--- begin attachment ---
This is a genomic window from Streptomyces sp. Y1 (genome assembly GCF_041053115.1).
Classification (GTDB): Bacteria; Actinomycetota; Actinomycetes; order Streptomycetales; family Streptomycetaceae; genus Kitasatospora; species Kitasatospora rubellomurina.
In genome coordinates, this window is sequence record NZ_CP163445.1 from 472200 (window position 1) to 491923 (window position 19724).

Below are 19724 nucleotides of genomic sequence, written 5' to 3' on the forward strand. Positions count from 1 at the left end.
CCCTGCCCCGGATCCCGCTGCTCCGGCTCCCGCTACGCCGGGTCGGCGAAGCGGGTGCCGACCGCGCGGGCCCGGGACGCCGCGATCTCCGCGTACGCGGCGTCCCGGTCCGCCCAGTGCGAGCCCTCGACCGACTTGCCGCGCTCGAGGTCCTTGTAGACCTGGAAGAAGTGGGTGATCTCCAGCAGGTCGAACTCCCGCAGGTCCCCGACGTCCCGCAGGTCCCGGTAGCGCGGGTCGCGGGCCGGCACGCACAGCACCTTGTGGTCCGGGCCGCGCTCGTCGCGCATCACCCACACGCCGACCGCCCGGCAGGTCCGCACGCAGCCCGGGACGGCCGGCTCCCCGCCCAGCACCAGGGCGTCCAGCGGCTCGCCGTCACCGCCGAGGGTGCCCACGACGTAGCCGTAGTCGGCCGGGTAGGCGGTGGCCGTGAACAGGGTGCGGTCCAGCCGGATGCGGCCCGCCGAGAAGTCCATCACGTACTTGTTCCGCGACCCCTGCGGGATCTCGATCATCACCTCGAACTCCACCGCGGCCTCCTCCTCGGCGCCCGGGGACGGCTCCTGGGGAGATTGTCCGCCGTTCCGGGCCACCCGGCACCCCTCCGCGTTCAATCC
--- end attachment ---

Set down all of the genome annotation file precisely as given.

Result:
This is a genomic window from Streptomyces sp. Y1 (genome assembly GCF_041053115.1).
Classification (GTDB): Bacteria; Actinomycetota; Actinomycetes; order Streptomycetales; family Streptomycetaceae; genus Kitasatospora; species Kitasatospora rubellomurina.
In genome coordinates, this window is sequence record NZ_CP163445.1 from 472200 (window position 1) to 491923 (window position 19724).

Below are 19724 nucleotides of genomic sequence, written 5' to 3' on the forward strand. Positions count from 1 at the left end.
CCCTGCCCCGGATCCCGCTGCTCCGGCTCCCGCTACGCCGGGTCGGCGAAGCGGGTGCCGACCGCGCGGGCCCGGGACGCCGCGATCTCCGCGTACGCGGCGTCCCGGTCCGCCCAGTGCGAGCCCTCGACCGACTTGCCGCGCTCGAGGTCCTTGTAGACCTGGAAGAAGTGGGTGATCTCCAGCAGGTCGAACTCCCGCAGGTCCCCGACGTCCCGCAGGTCCCGGTAGCGCGGGTCGCGGGCCGGCACGCACAGCACCTTGTGGTCCGGGCCGCGCTCGTCGCGCATCACCCACACGCCGACCGCCCGGCAGGTCCGCACGCAGCCCGGGACGGCCGGCTCCCCGCCCAGCACCAGGGCGTCCAGCGGCTCGCCGTCACCGCCGAGGGTGCCCACGACGTAGCCGTAGTCGGCCGGGTAGGCGGTGGCCGTGAACAGGGTGCGGTCCAGCCGGATGCGGCCCGCCGAGAAGTCCATCACGTACTTGTTCCGCGACCCCTGCGGGATCTCGATCATCACCTCGAACTCCACCGCGGCCTCCTCCTCGGCGCCCGGGGACGGCTCCTGGGGAGATTGTCCGCCGTTCCGGGCCACCCGGCACCCCTCCGCGTTCAATCC